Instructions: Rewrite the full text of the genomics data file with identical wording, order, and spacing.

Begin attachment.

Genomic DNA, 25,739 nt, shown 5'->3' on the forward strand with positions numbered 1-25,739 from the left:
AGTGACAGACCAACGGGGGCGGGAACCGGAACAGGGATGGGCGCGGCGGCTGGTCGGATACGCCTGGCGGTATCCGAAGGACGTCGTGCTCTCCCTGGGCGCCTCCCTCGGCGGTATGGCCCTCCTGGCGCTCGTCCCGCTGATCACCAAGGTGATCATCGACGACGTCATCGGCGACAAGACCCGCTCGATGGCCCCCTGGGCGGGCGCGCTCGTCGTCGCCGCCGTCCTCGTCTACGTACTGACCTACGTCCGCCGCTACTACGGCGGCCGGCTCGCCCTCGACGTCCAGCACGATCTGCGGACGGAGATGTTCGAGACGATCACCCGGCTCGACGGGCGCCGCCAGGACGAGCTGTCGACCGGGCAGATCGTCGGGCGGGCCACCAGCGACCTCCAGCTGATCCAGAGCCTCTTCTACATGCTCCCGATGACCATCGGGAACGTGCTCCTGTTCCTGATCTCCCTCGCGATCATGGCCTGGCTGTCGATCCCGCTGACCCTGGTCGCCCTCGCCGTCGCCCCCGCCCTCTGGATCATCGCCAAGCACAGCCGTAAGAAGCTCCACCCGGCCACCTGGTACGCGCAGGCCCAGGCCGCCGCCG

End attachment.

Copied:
Genomic DNA, 25,739 nt, shown 5'->3' on the forward strand with positions numbered 1-25,739 from the left:
AGTGACAGACCAACGGGGGCGGGAACCGGAACAGGGATGGGCGCGGCGGCTGGTCGGATACGCCTGGCGGTATCCGAAGGACGTCGTGCTCTCCCTGGGCGCCTCCCTCGGCGGTATGGCCCTCCTGGCGCTCGTCCCGCTGATCACCAAGGTGATCATCGACGACGTCATCGGCGACAAGACCCGCTCGATGGCCCCCTGGGCGGGCGCGCTCGTCGTCGCCGCCGTCCTCGTCTACGTACTGACCTACGTCCGCCGCTACTACGGCGGCCGGCTCGCCCTCGACGTCCAGCACGATCTGCGGACGGAGATGTTCGAGACGATCACCCGGCTCGACGGGCGCCGCCAGGACGAGCTGTCGACCGGGCAGATCGTCGGGCGGGCCACCAGCGACCTCCAGCTGATCCAGAGCCTCTTCTACATGCTCCCGATGACCATCGGGAACGTGCTCCTGTTCCTGATCTCCCTCGCGATCATGGCCTGGCTGTCGATCCCGCTGACCCTGGTCGCCCTCGCCGTCGCCCCCGCCCTCTGGATCATCGCCAAGCACAGCCGTAAGAAGCTCCACCCGGCCACCTGGTACGCGCAGGCCCAGGCCGCCGCCG